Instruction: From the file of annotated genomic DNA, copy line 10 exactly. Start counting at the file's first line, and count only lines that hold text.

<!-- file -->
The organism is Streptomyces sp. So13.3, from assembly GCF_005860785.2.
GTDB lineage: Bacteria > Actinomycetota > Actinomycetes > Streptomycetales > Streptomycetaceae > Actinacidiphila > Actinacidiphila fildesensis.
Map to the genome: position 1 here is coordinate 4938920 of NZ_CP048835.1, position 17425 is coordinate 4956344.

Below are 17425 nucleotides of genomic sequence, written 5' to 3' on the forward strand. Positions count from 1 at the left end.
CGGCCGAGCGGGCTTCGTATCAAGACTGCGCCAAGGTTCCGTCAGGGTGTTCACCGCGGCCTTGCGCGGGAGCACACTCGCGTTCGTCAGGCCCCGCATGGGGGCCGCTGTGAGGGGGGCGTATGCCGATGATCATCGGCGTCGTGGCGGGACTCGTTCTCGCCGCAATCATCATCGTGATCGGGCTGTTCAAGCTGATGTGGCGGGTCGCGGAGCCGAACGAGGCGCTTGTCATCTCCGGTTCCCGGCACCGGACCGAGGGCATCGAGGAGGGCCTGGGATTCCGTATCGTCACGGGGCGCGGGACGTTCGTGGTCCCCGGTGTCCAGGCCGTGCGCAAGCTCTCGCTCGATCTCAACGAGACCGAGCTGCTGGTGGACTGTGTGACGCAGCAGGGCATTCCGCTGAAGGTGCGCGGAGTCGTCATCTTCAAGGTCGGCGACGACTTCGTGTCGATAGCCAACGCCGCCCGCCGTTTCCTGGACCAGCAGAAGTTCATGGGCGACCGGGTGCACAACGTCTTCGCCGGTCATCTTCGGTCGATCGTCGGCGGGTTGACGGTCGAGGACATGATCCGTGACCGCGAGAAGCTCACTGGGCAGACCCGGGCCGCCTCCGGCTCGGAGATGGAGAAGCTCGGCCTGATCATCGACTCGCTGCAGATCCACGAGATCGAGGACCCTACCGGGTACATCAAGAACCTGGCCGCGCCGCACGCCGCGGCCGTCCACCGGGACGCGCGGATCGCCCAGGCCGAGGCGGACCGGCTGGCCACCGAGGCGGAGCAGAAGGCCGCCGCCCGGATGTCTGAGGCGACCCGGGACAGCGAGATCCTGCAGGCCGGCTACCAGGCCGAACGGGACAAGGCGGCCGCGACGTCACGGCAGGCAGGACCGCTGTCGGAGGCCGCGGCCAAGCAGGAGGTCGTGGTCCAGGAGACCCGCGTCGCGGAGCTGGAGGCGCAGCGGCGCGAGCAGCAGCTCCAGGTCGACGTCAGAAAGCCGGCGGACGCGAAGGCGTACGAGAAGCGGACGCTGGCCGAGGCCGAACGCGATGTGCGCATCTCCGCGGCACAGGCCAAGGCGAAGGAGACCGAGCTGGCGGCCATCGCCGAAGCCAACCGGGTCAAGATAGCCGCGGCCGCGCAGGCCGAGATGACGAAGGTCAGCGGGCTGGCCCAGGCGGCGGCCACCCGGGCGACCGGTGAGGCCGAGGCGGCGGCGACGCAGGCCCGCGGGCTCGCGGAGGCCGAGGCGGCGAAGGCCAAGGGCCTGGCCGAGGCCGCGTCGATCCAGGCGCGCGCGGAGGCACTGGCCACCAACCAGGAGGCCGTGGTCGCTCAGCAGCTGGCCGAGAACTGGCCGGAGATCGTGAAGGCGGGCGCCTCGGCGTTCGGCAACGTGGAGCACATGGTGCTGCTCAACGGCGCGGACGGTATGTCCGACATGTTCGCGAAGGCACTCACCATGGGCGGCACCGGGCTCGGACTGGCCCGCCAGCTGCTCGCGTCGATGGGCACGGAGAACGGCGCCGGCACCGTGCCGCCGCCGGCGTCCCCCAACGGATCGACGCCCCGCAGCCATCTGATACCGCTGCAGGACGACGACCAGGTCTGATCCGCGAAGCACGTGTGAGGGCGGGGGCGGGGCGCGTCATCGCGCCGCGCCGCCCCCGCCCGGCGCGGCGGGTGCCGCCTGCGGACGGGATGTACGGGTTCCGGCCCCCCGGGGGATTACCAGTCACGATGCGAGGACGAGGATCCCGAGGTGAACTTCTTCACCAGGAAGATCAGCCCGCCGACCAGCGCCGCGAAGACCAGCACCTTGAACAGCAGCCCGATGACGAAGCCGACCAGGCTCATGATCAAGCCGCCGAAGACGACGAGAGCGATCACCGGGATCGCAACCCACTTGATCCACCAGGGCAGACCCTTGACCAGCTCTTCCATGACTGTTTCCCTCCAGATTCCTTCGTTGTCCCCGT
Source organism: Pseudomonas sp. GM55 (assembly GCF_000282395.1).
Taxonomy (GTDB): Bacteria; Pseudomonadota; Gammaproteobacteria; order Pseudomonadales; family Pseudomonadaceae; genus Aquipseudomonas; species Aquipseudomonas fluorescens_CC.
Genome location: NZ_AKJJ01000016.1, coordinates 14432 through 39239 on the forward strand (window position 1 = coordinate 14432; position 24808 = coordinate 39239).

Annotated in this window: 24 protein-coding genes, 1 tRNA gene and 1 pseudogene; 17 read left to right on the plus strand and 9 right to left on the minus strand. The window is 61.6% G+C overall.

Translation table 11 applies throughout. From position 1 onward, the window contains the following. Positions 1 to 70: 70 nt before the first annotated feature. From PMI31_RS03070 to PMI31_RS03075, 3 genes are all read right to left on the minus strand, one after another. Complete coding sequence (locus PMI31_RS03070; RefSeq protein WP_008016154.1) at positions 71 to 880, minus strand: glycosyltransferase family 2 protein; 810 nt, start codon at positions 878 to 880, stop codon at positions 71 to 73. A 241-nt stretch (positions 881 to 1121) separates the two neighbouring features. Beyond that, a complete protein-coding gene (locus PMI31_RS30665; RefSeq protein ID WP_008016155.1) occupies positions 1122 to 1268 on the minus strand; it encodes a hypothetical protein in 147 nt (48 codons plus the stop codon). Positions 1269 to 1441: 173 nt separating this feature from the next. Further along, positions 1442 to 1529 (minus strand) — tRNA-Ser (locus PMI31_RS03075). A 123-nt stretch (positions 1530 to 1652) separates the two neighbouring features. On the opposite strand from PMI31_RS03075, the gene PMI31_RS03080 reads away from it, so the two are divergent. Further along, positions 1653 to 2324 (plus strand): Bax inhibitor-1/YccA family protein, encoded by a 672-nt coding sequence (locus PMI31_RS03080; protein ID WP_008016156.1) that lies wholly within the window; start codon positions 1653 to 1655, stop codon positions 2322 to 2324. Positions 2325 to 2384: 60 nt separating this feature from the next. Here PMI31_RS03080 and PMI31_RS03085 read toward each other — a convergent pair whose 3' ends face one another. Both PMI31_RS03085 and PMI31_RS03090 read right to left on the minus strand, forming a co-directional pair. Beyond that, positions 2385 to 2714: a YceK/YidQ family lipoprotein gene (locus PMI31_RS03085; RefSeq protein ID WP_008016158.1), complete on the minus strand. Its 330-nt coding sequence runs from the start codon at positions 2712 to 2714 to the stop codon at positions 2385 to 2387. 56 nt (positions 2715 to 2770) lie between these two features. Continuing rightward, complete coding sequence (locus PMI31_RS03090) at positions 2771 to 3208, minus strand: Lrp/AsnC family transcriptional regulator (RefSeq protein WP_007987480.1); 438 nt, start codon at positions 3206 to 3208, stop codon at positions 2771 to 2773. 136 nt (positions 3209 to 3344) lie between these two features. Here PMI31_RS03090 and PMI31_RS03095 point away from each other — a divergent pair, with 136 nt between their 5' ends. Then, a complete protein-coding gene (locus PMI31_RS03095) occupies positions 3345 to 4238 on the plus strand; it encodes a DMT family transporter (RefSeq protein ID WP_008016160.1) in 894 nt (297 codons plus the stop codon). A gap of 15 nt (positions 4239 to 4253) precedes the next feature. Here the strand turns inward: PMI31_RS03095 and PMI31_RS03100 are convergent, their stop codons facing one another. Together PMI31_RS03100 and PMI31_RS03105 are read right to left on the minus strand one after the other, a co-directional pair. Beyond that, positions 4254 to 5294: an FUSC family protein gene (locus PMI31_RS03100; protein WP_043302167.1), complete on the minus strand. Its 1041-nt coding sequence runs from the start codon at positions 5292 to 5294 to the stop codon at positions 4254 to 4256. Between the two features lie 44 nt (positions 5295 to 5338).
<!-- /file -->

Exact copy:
Translation table 11 applies throughout. From position 1 onward, the window contains the following. Positions 1 to 70: 70 nt before the first annotated feature. From PMI31_RS03070 to PMI31_RS03075, 3 genes are all read right to left on the minus strand, one after another. Complete coding sequence (locus PMI31_RS03070; RefSeq protein WP_008016154.1) at positions 71 to 880, minus strand: glycosyltransferase family 2 protein; 810 nt, start codon at positions 878 to 880, stop codon at positions 71 to 73. A 241-nt stretch (positions 881 to 1121) separates the two neighbouring features. Beyond that, a complete protein-coding gene (locus PMI31_RS30665; RefSeq protein ID WP_008016155.1) occupies positions 1122 to 1268 on the minus strand; it encodes a hypothetical protein in 147 nt (48 codons plus the stop codon). Positions 1269 to 1441: 173 nt separating this feature from the next. Further along, positions 1442 to 1529 (minus strand) — tRNA-Ser (locus PMI31_RS03075). A 123-nt stretch (positions 1530 to 1652) separates the two neighbouring features. On the opposite strand from PMI31_RS03075, the gene PMI31_RS03080 reads away from it, so the two are divergent. Further along, positions 1653 to 2324 (plus strand): Bax inhibitor-1/YccA family protein, encoded by a 672-nt coding sequence (locus PMI31_RS03080; protein ID WP_008016156.1) that lies wholly within the window; start codon positions 1653 to 1655, stop codon positions 2322 to 2324. Positions 2325 to 2384: 60 nt separating this feature from the next. Here PMI31_RS03080 and PMI31_RS03085 read toward each other — a convergent pair whose 3' ends face one another. Both PMI31_RS03085 and PMI31_RS03090 read right to left on the minus strand, forming a co-directional pair. Beyond that, positions 2385 to 2714: a YceK/YidQ family lipoprotein gene (locus PMI31_RS03085; RefSeq protein ID WP_008016158.1), complete on the minus strand. Its 330-nt coding sequence runs from the start codon at positions 2712 to 2714 to the stop codon at positions 2385 to 2387. 56 nt (positions 2715 to 2770) lie between these two features. Continuing rightward, complete coding sequence (locus PMI31_RS03090) at positions 2771 to 3208, minus strand: Lrp/AsnC family transcriptional regulator (RefSeq protein WP_007987480.1); 438 nt, start codon at positions 3206 to 3208, stop codon at positions 2771 to 2773. 136 nt (positions 3209 to 3344) lie between these two features. Here PMI31_RS03090 and PMI31_RS03095 point away from each other — a divergent pair, with 136 nt between their 5' ends. Then, a complete protein-coding gene (locus PMI31_RS03095) occupies positions 3345 to 4238 on the plus strand; it encodes a DMT family transporter (RefSeq protein ID WP_008016160.1) in 894 nt (297 codons plus the stop codon). A gap of 15 nt (positions 4239 to 4253) precedes the next feature. Here the strand turns inward: PMI31_RS03095 and PMI31_RS03100 are convergent, their stop codons facing one another. Together PMI31_RS03100 and PMI31_RS03105 are read right to left on the minus strand one after the other, a co-directional pair. Beyond that, positions 4254 to 5294: an FUSC family protein gene (locus PMI31_RS03100; protein WP_043302167.1), complete on the minus strand. Its 1041-nt coding sequence runs from the start codon at positions 5292 to 5294 to the stop codon at positions 4254 to 4256. Between the two features lie 44 nt (positions 5295 to 5338).